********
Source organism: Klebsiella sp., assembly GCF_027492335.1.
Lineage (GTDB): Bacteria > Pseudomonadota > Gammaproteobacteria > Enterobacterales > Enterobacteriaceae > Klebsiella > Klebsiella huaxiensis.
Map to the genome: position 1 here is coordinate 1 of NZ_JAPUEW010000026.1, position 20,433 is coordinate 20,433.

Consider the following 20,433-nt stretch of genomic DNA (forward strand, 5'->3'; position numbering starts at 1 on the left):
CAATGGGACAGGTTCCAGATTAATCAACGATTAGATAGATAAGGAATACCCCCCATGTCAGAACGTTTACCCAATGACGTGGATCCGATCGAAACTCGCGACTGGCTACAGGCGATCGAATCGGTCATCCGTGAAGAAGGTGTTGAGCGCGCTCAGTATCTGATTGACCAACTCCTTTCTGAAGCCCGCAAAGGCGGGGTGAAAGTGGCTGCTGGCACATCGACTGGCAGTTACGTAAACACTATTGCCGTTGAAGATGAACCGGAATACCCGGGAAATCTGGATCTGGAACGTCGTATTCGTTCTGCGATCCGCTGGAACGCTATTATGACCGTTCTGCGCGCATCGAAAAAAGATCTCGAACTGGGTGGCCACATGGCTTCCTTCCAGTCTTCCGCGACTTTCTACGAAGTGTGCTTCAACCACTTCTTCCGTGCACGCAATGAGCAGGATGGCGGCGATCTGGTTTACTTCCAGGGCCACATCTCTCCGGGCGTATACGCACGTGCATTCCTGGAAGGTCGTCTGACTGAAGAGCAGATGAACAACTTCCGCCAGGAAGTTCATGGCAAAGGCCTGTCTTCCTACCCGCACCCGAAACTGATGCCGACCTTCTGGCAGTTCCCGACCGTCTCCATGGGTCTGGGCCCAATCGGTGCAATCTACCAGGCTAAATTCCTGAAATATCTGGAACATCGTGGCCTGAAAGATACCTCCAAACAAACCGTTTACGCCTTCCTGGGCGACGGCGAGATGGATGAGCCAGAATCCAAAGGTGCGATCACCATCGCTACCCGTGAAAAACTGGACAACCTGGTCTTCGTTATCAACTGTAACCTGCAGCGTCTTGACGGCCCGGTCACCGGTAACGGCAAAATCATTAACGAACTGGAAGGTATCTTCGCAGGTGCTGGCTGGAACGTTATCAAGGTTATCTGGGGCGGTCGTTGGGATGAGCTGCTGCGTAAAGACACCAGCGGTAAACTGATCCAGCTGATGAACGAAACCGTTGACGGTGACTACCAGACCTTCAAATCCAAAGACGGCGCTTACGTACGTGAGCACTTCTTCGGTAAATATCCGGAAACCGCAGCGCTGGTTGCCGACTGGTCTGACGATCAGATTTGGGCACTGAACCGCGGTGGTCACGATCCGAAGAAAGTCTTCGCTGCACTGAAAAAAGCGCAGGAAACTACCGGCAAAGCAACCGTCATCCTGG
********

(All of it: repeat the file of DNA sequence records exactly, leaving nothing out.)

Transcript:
Source organism: Klebsiella sp., assembly GCF_027492335.1.
Lineage (GTDB): Bacteria > Pseudomonadota > Gammaproteobacteria > Enterobacterales > Enterobacteriaceae > Klebsiella > Klebsiella huaxiensis.
Map to the genome: position 1 here is coordinate 1 of NZ_JAPUEW010000026.1, position 20,433 is coordinate 20,433.

Consider the following 20,433-nt stretch of genomic DNA (forward strand, 5'->3'; position numbering starts at 1 on the left):
CAATGGGACAGGTTCCAGATTAATCAACGATTAGATAGATAAGGAATACCCCCCATGTCAGAACGTTTACCCAATGACGTGGATCCGATCGAAACTCGCGACTGGCTACAGGCGATCGAATCGGTCATCCGTGAAGAAGGTGTTGAGCGCGCTCAGTATCTGATTGACCAACTCCTTTCTGAAGCCCGCAAAGGCGGGGTGAAAGTGGCTGCTGGCACATCGACTGGCAGTTACGTAAACACTATTGCCGTTGAAGATGAACCGGAATACCCGGGAAATCTGGATCTGGAACGTCGTATTCGTTCTGCGATCCGCTGGAACGCTATTATGACCGTTCTGCGCGCATCGAAAAAAGATCTCGAACTGGGTGGCCACATGGCTTCCTTCCAGTCTTCCGCGACTTTCTACGAAGTGTGCTTCAACCACTTCTTCCGTGCACGCAATGAGCAGGATGGCGGCGATCTGGTTTACTTCCAGGGCCACATCTCTCCGGGCGTATACGCACGTGCATTCCTGGAAGGTCGTCTGACTGAAGAGCAGATGAACAACTTCCGCCAGGAAGTTCATGGCAAAGGCCTGTCTTCCTACCCGCACCCGAAACTGATGCCGACCTTCTGGCAGTTCCCGACCGTCTCCATGGGTCTGGGCCCAATCGGTGCAATCTACCAGGCTAAATTCCTGAAATATCTGGAACATCGTGGCCTGAAAGATACCTCCAAACAAACCGTTTACGCCTTCCTGGGCGACGGCGAGATGGATGAGCCAGAATCCAAAGGTGCGATCACCATCGCTACCCGTGAAAAACTGGACAACCTGGTCTTCGTTATCAACTGTAACCTGCAGCGTCTTGACGGCCCGGTCACCGGTAACGGCAAAATCATTAACGAACTGGAAGGTATCTTCGCAGGTGCTGGCTGGAACGTTATCAAGGTTATCTGGGGCGGTCGTTGGGATGAGCTGCTGCGTAAAGACACCAGCGGTAAACTGATCCAGCTGATGAACGAAACCGTTGACGGTGACTACCAGACCTTCAAATCCAAAGACGGCGCTTACGTACGTGAGCACTTCTTCGGTAAATATCCGGAAACCGCAGCGCTGGTTGCCGACTGGTCTGACGATCAGATTTGGGCACTGAACCGCGGTGGTCACGATCCGAAGAAAGTCTTCGCTGCACTGAAAAAAGCGCAGGAAACTACCGGCAAAGCAACCGTCATCCTGG